Designing for online auctions

As designers we are used to working on new domains, problems, and design challenges, and we are left with interesting reflections and insights about them. In an attempt to share some of these insights, I have written this article about the design challenges and solutions of designing for an online auction. Hopefully it can serve as inspiration or insight for other designers!

8 min read


By Thea Sommersletta


December 16, 2020

If I say “online auction”, I’m guessing that eBay is one of the first things you think of. At least that was the first site I thought of when introduced to a new project I would be designing for: an online auction for a company that leases machinery such as tractors, trucks, and wheel loaders (one of many new machines I’ve come to learn about!).

After scouring Dribbble, Pinterest, and Behance on the great search for inspiration, I soon realized that there are few insights and barely any data about online auctions and best practices, especially from a UX perspective. The online auctions I visited were often unorganized and, well, not very inspiring (hello, eBay 😬). I was left with lots of questions: how does online bidding work? What is a proxy bid? How do the users prefer to follow an auction? What type of information do they want? When do they want it?

One of the first things my team of two developers, a product owner, and myself as a UX designer did was get to know our users through interviews and surveys. It was difficult to get the user group to talk to us, and they just kept repeating “make it simple”. So, we realized that these farmers, truck drivers, and construction workers appreciate simple interfaces they can use while operating their machines, which they spend most of their days doing. They have a unique, close bond to their machines and a lot of knowledge about them, yet they are not particularly technical. What they want to be doing is using their machines, not spending lots of time online trying to place bids.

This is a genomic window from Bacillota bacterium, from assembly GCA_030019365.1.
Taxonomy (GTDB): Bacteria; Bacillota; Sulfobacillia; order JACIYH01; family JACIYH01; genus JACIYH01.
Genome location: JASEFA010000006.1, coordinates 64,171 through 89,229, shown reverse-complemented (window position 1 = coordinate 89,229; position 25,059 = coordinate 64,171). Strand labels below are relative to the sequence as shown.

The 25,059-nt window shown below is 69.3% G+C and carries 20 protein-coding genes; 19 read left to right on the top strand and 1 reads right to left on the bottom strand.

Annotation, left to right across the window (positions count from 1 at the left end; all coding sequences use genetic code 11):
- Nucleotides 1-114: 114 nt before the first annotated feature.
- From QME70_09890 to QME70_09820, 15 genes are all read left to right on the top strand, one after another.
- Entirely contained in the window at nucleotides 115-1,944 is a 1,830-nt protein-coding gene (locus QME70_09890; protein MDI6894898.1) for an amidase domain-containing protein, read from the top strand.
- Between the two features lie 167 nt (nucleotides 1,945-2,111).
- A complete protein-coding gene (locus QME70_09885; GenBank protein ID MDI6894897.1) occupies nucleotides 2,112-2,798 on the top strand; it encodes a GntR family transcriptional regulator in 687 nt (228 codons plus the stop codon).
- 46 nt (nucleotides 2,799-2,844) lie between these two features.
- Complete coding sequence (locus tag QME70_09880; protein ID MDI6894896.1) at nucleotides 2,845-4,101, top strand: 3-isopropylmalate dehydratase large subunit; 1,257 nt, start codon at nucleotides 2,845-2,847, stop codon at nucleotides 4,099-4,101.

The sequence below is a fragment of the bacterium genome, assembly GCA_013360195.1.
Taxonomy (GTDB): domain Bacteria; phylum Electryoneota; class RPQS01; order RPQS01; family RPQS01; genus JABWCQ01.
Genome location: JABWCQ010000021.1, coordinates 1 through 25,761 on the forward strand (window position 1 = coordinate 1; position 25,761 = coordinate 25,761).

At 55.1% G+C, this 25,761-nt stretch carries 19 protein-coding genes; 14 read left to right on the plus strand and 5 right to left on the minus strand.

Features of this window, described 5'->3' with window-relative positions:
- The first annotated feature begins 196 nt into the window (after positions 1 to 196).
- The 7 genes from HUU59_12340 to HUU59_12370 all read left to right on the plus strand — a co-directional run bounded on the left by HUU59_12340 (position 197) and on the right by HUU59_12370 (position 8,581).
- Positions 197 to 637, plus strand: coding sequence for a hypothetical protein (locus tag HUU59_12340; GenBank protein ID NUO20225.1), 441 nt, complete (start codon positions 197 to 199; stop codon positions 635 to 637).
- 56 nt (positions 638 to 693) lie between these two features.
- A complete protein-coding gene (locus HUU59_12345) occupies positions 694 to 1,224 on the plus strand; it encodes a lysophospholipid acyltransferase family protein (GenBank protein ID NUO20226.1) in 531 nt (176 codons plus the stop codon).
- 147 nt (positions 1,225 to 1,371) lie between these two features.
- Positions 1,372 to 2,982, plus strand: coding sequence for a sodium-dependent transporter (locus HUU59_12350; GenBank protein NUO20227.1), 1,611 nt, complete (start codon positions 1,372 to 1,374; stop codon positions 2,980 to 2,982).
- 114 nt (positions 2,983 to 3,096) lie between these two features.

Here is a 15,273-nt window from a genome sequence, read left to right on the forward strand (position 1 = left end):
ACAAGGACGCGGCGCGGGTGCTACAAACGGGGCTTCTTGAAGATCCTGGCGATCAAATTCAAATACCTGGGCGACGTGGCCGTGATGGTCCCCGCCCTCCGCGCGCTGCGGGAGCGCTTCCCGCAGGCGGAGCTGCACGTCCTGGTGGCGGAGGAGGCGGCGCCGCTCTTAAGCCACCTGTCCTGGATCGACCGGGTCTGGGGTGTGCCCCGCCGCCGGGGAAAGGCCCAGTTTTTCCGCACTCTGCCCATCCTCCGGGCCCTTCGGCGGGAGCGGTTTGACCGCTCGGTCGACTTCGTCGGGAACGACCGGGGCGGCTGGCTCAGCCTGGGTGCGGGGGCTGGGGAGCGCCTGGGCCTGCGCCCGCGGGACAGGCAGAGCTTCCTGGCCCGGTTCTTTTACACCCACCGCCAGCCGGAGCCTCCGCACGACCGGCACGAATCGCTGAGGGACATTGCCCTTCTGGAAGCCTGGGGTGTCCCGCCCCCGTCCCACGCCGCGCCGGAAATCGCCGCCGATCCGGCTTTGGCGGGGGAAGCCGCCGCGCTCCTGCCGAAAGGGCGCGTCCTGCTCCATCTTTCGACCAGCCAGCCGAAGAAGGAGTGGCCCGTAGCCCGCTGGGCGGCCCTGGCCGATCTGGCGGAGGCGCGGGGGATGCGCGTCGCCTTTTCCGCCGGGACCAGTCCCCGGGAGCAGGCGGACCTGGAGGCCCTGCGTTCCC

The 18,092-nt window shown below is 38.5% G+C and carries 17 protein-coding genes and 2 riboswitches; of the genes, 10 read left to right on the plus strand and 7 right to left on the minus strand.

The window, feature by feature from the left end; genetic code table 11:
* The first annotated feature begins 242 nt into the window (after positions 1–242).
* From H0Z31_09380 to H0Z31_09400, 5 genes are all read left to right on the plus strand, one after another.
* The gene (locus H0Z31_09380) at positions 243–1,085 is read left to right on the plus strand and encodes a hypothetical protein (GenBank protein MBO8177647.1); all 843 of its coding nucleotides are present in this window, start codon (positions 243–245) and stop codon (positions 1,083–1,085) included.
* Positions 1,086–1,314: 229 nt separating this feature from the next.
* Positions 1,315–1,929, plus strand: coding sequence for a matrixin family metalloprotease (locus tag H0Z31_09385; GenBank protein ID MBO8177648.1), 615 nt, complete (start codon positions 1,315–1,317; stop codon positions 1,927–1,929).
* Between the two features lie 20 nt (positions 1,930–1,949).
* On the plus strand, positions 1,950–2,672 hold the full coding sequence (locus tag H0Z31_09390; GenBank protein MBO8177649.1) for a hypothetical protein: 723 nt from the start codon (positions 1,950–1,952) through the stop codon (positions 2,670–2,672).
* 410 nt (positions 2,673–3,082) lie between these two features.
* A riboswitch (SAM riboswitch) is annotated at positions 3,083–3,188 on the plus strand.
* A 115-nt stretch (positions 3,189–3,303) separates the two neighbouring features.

I came to understand that there are several essential elements to an online auction, and that it is absolutely critical that they work well and are simple to use, especially when the user is committing himself to bids of millions of krones. Physical auctions are fast-paced and the prices rise quickly, and this is exactly what happens during the final minutes of an online auction as well. Therefore it is imperative that the user knows how to place a bid and that the site doesn’t go down (yes, we stress-tested this multiple times 😅).

We spent many months designing and building the auction. Although we wanted to release early to get direct feedback from users, there was a lot of functionality that had to be ready before a release. I regularly tested my designs and the flow I had made on the users I could get a hold of, iterating on everything from the information architecture to the microcopy, yet we launched with a slight uncertainty of how the product would be received. After launching our product in October we have been observing and monitoring how the auction is being used, as well as communicating with actual users. This is an attempt to summarize some challenges and key learnings of how to design for an online auction, or similar platforms, such as the article I would have wanted to read many months ago.

All the information is important, so structure wisely

When working on the information architecture for an active auction, we realized that pretty much all the information on the page is equally important for the users. This includes photos, information about the machine, and auction-specific information. Our hypothesis is that if users can’t find enough information, they won’t bother bidding.

This is quite a lot of information, so we had to structure the page in an organized way, making it easy to scan while giving enough detail. We knew from a survey that photos were especially important, and placed a photo carousel at the top of the page, along with the name of the machine and the current highest bid. The user can get a quick overview of what they are looking at, and the status of the auction. We also located the input fields for placing bids at the top, considering this is what most users return to the auction to do - place a new bid.

We compressed some information to save space, such as the photo carousel and an expand/collapse box for the bidding log (which can get really long - the record is 165 bids!). By following up on emails and phone calls from users asking questions about the machines, we can keep iterating on the design and information architecture to give them what they need when they need it.